Crossover & SUV All Season Touring
This range of tires will offer a slightly different balance of wet and dry handling with comfort and tread wear ability. You’ll most likely see a lower rating in the snow category considering there is an entire category of tire just for snow.
Pirelli Scorpion AS Plus 3
Pirelli has become a well known brand in the area of passenger tires, the Scorpion does a pretty good job representing the brand. Looking at the promo material for the Pirelli Scorpion AS Plus reflects that they take performance seriously as they use wide bands of treads to minimize tire wear while providing the traction you need for taking corners and maintaining a good grip. They aren’t as focused as other tires on ice and snow abilities, which isn’t bad - and they still get a decent rating while driving on the slippery stuff with an 8.4.
Otherwise, wet and dry performance are great with a 9.2 and a 9.4. Real world tests against competitive tires, including the Michelin CrossClimate2, which is technically in a different class, reveal that the priority with the Scorpion seems to be comfort, as it dominates its competitors in the area while being a little bit of a slouch with wet handling by comparison.
We would still certainly trust this tire and point out that another one of the benefits to the Pirelli Scorpion is the price. While the Pirelli is the highest priced tire in its class, it earns the price tag with good performance. You’ll find it for around $240 at TireRack.
Continental CrossContact LX25
The CrossContact intends to be comfortable and quiet. The tire uses what Continental calls Comfort Ride Technology which provides a continuous center rib intended to provide consistent, tread-bearing contact as well as not allow for excessive noise. Like the Pirelli, they don’t say much about their ability to handle snow or ice, which is reflected in their lesser rating in that area.
Overall, dry and wet handling are at 9.3 and 9.2, which is again very well balanced. Snow is lower at 8.3. Comfort and treadwear are pretty good at 9 and 9.1 respectively. In real world tests, the CrossContact does a little better than the CrossClimate2 in just a couple categories: dry traction and overall ride quality. Otherwise, the CrossClimate2 is clearly designed to stop a few feet shorter in dry and wet conditions, and it succeeds at doing that. The CrossContact is still more than sufficient for the purpose - but it isn’t quite as good.
At about $225 at TireRack, the CrossContact is also relatively inexpensive. We would have a difficult time picking between this one and the Pirelli for the price.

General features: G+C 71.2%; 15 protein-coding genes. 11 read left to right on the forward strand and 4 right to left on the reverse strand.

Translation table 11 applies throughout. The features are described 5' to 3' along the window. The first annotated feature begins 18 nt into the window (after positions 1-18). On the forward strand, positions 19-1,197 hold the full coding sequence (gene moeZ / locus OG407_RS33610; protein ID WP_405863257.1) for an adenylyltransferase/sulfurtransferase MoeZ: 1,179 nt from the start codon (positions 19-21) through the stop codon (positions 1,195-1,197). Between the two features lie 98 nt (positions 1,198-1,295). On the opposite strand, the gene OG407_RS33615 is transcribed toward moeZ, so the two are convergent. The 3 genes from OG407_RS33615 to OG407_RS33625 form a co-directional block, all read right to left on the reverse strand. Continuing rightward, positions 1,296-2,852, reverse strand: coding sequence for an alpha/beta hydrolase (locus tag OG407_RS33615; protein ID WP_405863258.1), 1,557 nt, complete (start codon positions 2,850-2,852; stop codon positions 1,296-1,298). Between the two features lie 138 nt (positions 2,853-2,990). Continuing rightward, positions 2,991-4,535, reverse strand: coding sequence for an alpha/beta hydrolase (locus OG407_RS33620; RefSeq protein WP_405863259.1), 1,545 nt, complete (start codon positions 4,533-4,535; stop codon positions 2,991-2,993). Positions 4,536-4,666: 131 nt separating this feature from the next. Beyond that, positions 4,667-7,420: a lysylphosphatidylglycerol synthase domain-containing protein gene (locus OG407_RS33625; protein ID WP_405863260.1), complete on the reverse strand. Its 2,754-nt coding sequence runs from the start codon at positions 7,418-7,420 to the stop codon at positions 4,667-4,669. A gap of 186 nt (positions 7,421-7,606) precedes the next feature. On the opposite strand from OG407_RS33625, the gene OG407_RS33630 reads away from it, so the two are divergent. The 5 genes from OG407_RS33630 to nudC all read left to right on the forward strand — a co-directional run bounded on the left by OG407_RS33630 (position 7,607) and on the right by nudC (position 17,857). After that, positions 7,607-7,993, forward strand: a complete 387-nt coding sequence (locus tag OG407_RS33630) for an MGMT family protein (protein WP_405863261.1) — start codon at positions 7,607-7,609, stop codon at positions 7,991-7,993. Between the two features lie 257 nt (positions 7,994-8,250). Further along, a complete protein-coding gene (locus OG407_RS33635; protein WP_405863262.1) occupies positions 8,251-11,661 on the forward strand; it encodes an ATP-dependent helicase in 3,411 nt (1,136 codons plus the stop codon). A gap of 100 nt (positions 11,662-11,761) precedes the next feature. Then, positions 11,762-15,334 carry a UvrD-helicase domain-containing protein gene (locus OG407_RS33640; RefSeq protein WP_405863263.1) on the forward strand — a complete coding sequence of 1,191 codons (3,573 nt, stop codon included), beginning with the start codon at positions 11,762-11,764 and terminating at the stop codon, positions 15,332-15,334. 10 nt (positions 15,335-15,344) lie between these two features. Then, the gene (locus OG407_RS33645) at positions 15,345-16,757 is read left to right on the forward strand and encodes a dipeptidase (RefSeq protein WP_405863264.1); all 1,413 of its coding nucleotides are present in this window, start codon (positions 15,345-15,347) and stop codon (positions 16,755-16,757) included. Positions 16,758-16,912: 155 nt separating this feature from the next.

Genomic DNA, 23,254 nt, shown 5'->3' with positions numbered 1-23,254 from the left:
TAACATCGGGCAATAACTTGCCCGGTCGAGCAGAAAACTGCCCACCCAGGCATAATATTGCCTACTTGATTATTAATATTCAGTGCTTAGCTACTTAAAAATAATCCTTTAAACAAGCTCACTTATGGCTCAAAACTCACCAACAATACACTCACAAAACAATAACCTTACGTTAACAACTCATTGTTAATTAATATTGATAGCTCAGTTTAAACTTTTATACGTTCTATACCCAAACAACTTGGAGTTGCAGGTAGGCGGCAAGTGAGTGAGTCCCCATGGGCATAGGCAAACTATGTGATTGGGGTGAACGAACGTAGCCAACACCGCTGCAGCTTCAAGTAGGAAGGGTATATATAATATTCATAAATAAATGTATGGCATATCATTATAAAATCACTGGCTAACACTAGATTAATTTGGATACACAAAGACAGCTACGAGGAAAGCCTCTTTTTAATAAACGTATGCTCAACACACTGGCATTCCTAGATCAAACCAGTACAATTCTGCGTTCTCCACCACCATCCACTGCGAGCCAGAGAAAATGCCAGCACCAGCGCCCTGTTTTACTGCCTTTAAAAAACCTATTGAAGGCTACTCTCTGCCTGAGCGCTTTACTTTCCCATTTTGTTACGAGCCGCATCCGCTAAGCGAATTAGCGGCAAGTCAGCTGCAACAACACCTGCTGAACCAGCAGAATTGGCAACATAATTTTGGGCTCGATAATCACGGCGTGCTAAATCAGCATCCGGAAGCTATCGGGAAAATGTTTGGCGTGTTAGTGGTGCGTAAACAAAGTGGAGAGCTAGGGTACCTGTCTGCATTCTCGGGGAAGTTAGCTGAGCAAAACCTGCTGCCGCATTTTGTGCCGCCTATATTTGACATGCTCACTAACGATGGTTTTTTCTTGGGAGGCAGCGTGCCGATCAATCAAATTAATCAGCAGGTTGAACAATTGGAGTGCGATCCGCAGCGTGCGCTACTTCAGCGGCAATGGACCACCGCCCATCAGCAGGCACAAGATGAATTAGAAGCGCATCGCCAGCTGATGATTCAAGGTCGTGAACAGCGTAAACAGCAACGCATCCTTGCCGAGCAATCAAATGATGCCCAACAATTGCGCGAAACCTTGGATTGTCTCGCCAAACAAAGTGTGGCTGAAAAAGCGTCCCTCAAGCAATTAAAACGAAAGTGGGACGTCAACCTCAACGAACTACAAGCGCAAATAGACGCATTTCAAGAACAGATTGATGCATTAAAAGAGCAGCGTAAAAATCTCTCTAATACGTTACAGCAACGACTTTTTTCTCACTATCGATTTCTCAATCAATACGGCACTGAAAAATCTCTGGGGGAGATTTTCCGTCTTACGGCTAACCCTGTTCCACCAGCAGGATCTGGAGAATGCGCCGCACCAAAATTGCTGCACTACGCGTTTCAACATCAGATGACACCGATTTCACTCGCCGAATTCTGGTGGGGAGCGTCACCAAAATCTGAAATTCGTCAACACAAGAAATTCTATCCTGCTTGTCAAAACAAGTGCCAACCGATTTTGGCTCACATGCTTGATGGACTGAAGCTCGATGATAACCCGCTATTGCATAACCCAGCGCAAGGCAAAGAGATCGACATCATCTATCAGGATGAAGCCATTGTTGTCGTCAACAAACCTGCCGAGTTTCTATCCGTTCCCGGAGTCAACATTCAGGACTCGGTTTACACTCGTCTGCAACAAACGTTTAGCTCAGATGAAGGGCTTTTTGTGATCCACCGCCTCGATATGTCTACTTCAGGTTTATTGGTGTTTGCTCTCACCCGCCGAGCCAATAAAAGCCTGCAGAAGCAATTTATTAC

Yokohama Geolander CV G058
While we could put a couple of other typical all season tires on this list, we chose the Yokohama Geolander for a specific reason: It has an unusually high tread wear rating while being priced right in the middle of the pack. Yokohama claims that their detailed block profile keeps good traction while maintaining it over the years. For water and snow, the Yokohama focuses primarily on a new compound that reacts better in cold conditions and provides biting edges within their draining sipes.
The Geolander does well for traditional all season tires in real world tests, handily beating out a couple of competitors to find their way onto our list. Some highlights include best in class dry traction and a very good overall comfort rating. The biggest surprise is that a surprisingly high number of users think that the tread wear is better than average, scoring an outstanding 9.3.
At $234 per tire, its pricing is right on between our two previous all seasons, too. We would say this tire is more for people who want serious value in the long term given the tread wear rating.
Highway All Season Tires
A highway all season is typically built for a longer tread life and great dry traction with sufficient wet and ice or snow traction. These are especially good for people who will be putting lots of highway and freeway miles on in non-extreme weather.
Firestone Destination LE3
The Firestone Destination LE3 leads off for Chrysler tires in all season highway in part because it has the highest ratings across all categories compared to its competition. Given the category focus on tread wear, this one wins easily with an 8.9.
The support system for the high treadwear value is a combination of a nylon reinforcement layer paired to dual steel belts that help support the structure of the tire for a long time. An advanced rubber compound designed to wear slower than normal helps keep you on the road longer.
The Destination rates well overall on wet and dry with an 8.9 on wet and 9.2 on dry. For the average highway driver, you’ll also like the comfort rating of 9.2 - great for a day if you have to be on the road for an hour or two in your Chrysler Pacifica. This is our pick for the category as the other competitive tires just aren’t that good.
We should be clear on snow tires: Snow tires are made to give you better control over acceleration and stopping on ice and snow. You’ll also see some traction advantages at typical speed limits. Snow tires will help get through light now, but an ice storm is a bit different and admittedly - not much can really help you against black ice or when the highways turn into a literal skating rink. Your best option is simply to take it slow.